Raising Endometriosis Awareness in March

One in every 10 women worldwide suffer from endometriosis – a potentially debilitating disease that is often undiagnosed or misdiagnosed, and can severely impact a woman’s quality of life, while also causing infertility. For these reasons, March is observed as #EndometriosisAwarenessMonth – an opportunity to raise awareness of both the disease and the available treatments.

As passionate reproductive health specialists and fertility experts, our team at Medfem Fertility Clinic gladly add our voices to raise awareness about endometriosis, and to provide advice about what to do if endometriosis is affecting your fertility.

Endometriosis is a medical condition that affects as many as 176 million women today! It is one of the most common causes of pelvic pain and infertility in women, among a range of other symptoms that can severely affect a woman’s quality of life.

Despite its common incidence of an estimated one in 10 women, there is a concerning lack of awareness and knowledge about endometriosis among both women and healthcare providers worldwide. This is because of the symptoms of endometriosis is similar to many other common conditions, which often leads to it being undiagnosed or misdiagnosed, or causes a significant delay between when the symptoms are first experienced until it is correctly diagnosed and treated.

To contribute to raising crucial awareness about endometriosis, we would like share information about endometriosis, in part sourced from The World Endometriosis Society and The World Endometriosis Research Foundation at Endometriosis.org, explaining what endometriosis is and what causes it, what the symptoms are and how it can be treated.

What is endometriosis and what causes it?

Endometriosis is a medical condition that affects 10% of women during their reproductive years, usually between the ages of 15 to 49.

It involves the endometrium – which is tissue similar to the lining inside the uterus – growing outside the uterus, for example, on the pelvic peritoneum, on the ovaries, in the recto-vaginal septum, and on the bladder and/or bowel. Endometriosis has not been proven to be an autoimmune disease, even though it is associated with inflammation and immunological dysfunctions. However, it induces a chronic inflammatory reaction that may result in scar tissue.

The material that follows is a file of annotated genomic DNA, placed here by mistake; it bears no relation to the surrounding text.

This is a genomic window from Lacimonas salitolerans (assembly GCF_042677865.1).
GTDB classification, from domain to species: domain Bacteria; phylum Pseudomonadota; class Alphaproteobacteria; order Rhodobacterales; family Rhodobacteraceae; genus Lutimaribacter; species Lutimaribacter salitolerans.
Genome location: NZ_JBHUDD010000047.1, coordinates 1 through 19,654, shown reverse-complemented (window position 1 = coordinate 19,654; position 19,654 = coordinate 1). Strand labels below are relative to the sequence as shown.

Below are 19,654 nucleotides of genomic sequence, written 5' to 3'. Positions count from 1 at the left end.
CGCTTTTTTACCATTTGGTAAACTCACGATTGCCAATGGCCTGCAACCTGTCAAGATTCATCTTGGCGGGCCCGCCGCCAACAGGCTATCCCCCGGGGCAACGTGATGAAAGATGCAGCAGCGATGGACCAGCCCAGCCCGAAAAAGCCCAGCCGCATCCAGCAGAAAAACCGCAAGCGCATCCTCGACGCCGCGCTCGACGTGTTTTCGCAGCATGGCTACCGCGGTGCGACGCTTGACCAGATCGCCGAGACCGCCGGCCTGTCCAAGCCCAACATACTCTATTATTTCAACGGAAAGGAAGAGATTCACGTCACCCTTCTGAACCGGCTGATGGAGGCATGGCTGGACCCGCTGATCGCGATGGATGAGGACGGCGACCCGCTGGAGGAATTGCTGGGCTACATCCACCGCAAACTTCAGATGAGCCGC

There is no known cause, although certain genes may predispose women to the disease. Certainly, women whose mothers and/or sisters are affected by endometriosis have a higher risk of developing the condition.

Endometriosis can start as early as a girl’s first period, and the symptoms may persist beyond menopause particularly if there is scar tissue or adhesions from the disease and/or from surgery.

What are the symptoms of endometriosis?

The symptoms of endometriosis are numerous and unpleasant, including:

* painful periods
* painful ovulation
* pain during or after sexual intercourse
* heavy bleeding
* chronic pelvic pain
* fatigue
* infertility.

Concerningly, endometriosis is one of the most common causes of infertility in women, and around 30% of women with infertility problems also have endometriosis.

Endometriosis can affect fertility in many ways. For example, endometrial tissue can cause an inflammatory reaction in the pelvis and this is known to affect every stage of the reproductive process – from the development of the egg in the fallopian tubes to the implantation of the embryo in the uterus.

The scarring and adhesions caused by endometriosis can also distort the physical features of the pelvis, damage the ovaries, or scar, block or damage the fallopian tubes. Endometriosis can also affect in the hormonal environment of the eggs, as well as impair egg quality and the implantation of embryos.

Because of these debilitating symptoms, endometriosis can also impact on general physical, mental and social well-being.

How is endometriosis treated?